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Treat 'em RoughLetters from Jack the Kaiser Killer by Lardner, Ring, 1885-1933

Treat 'em RoughLetters from Jack the Kaiser Killer by Lardner, Ring, 1885-1933

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Published by: Gutenberg.org on Mar 28, 2008
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My Four Weeks in France, Gullible's Travels, Etc.


Copyright 1918
The Bobbs-Merrill Company


Camp Grant, Sept. 23.
FRIEND AL: Well Al I am writeing this in the recreation room at our barracks and they's about 20 other of the

boys writeing letters and I will bet some of the letters is rich because half of the boys can't talk english to say nothing about writeing letters and etc. We got a fine bunch in my Co. Al and its a cinch I won't never die in the trenchs because I will be murdered in my bed before we ever get out of here only they don't call it bed in the army.

They call it bunk and no wonder.

Well Al I have been here since Wed. night and now it is Sunday and this is the first time I have not felt sick
since we got here and even at that my left arm is so sore it is pretty near killing me where I got vacinated. Its a
good thing I am not a left hander Al or I couldn't get a ball up to the plate but of course I don't have to think of
that now because I am out of baseball now and in the big game but at that I guess a left hander could get along
just as good with a sore arm because I never seen one of them yet that could break a pain of glass with their
fast ball and if they didn't have all the luck in the world they would be rideing around the country in a side
door Pullman with all their baggage on.

Speaking about baseball Al I suppose you seen where the White Sox have cinched the penant and they will be splitting the world serious money while I am drawing $30.00 per mo. from the Govmt. but 50 yrs. from now the kids will all stop me on the st. and make me tell them what hotel we stayed at in Berlin and when Cicotte and Faber and Russell begins to talk about what they done to the Giants everybody will have themself paged and walk out.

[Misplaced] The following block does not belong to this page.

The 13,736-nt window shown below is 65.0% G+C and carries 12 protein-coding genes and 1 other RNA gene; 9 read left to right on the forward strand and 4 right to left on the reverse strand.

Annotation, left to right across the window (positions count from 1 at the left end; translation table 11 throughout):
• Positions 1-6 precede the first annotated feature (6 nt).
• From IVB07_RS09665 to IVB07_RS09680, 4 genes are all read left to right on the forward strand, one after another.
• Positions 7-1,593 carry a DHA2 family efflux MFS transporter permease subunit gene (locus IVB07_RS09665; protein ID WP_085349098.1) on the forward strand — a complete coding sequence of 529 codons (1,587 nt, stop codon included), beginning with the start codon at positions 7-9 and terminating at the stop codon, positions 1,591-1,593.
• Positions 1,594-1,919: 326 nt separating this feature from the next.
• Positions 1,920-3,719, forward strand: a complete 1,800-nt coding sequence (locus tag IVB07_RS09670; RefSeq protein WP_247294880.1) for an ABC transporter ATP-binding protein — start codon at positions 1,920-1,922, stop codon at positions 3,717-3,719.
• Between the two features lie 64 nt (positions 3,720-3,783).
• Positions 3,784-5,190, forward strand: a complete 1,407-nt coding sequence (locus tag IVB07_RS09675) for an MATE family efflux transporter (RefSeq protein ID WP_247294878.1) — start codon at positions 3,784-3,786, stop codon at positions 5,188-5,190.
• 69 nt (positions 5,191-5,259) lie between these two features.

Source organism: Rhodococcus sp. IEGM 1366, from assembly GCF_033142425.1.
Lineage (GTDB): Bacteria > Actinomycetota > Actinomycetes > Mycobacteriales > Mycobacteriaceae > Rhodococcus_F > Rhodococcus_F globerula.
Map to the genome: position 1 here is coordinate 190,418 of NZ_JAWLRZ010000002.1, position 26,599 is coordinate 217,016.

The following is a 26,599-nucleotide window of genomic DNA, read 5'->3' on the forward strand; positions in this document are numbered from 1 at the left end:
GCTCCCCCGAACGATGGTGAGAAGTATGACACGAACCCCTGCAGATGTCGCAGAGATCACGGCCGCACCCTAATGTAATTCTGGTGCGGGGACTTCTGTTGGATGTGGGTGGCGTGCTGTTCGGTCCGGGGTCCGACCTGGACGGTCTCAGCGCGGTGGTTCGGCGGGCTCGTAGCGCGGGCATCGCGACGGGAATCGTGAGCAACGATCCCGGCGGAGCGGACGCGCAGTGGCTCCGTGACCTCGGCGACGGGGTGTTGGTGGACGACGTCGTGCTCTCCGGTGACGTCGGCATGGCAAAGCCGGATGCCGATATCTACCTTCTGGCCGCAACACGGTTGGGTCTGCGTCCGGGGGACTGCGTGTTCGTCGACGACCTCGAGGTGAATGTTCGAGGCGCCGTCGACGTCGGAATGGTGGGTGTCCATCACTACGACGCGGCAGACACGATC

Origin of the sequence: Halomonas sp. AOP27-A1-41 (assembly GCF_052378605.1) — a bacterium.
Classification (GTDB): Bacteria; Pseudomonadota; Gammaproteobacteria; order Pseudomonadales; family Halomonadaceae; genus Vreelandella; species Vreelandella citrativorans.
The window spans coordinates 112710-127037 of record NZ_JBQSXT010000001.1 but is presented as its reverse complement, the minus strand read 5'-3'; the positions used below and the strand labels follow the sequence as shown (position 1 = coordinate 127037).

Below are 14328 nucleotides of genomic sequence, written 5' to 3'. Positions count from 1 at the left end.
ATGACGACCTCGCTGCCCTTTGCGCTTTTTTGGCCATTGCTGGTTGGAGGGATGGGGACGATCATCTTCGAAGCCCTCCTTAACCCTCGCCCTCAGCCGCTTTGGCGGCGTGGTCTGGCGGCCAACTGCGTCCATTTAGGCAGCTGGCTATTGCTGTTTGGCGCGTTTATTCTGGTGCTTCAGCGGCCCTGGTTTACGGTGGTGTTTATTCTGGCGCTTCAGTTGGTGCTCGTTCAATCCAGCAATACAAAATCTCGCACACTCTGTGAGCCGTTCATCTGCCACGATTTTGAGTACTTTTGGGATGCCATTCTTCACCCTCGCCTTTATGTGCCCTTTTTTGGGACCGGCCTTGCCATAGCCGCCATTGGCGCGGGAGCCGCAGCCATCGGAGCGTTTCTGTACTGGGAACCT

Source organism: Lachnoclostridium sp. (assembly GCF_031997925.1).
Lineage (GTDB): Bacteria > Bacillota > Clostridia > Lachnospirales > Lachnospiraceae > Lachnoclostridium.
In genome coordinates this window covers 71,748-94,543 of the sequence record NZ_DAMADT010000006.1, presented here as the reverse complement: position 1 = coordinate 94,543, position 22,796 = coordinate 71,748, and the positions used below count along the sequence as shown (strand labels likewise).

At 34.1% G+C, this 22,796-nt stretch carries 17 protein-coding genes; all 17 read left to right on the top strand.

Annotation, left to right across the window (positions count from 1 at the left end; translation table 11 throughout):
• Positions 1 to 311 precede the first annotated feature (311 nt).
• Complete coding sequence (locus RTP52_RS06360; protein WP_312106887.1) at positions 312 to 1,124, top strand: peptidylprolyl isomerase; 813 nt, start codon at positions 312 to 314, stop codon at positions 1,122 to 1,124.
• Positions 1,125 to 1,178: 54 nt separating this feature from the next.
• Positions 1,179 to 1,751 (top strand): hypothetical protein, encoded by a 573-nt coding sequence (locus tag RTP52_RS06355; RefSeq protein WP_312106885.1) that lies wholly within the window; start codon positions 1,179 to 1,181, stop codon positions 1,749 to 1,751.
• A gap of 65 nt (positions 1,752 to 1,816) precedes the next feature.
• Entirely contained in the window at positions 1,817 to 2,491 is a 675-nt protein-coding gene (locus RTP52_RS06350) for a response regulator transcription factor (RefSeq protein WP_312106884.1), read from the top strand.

Well Al a lot of things come off since the last time I wrote to you. We left Chi Wed. noon and you ought to
seen the crowd down to the Union station to bid us good by. Everybodys wifes and sisters and mothers was
there and they was all crying in 40 different languages and the women wasn't allowed through the gates so
farewell kisses was swapped between the iron spokes in the gates and some of the boys was still getting
smacked yet when the train started to pull out and it looked like a bunch of them would get left and if they had

The Project Gutenberg eBook of Treat 'Em Rough, by Ring W. Lardner.
I'll say their wifes would of been in tough luck.
Florrie was all dressed up like a horse and I bet a lot

of them other birds wished they was in my shoes (p. 10).
Of course wife Florrie and little son Al was there and Florrie was all dressed up like a horse and I bet a lot of
them other birds wished they was in my shoes when the kissing battle begun. Well Al we both blubbered a
little but Florrie says she mustn't cry to hard or she would have to paternize her own beauty parlors because
crying makes a girl look like she had pitched a double header in St. Louis or something. But I don't know if
you will believe it or not but little Al didn't even wimper. How is that for a game bird and only 3 yrs. old?

Well Al some alderman or somebody had got a lot of arm bandages made for us with the words Kaiser Killers
printed on them and they was also signs stuck on the different cars on the train like Berlin or Bust and etc. and
the Stars and Strips was flying from the back platforms so we certainly looked like regular soldiers even
without no uniforms and I guess if Van Hindburg and them could of seen us you wouldn't of needed a close
line no more to take their chest measure.

Well all our bunch come from the south side and of course some of them was fans and the first thing you
know they had me spotted and they all wanted to shake hands and I had a smile for all of them because I have
got it doped out that we are all fighting for Uncle Sam and a man ought to forget who you are and what you
are and be on friendly turns with everybody till after the war.

Well Al they had told us to not bring much baggage and some of the boys come without even their tooth brush
but they hadn't some of them forgot to fetch a qt. bottle and by the time we got outside of the city limits the
engineer didn't have to blow his whistle to leave people know we were comeing. Somebody had a cornet and
another fellow had a trombone and a couple of them had mouth organs and we all sung along with them and
we sung patriotic songs like Jonah Vark and Over There and when they started on the Star Spangled Banner
the guy I was setting along side of him hollered for them to not play that one and I thought he was a pro

The Project Gutenberg eBook of Treat 'Em Rough, by Ring W. Lardner.

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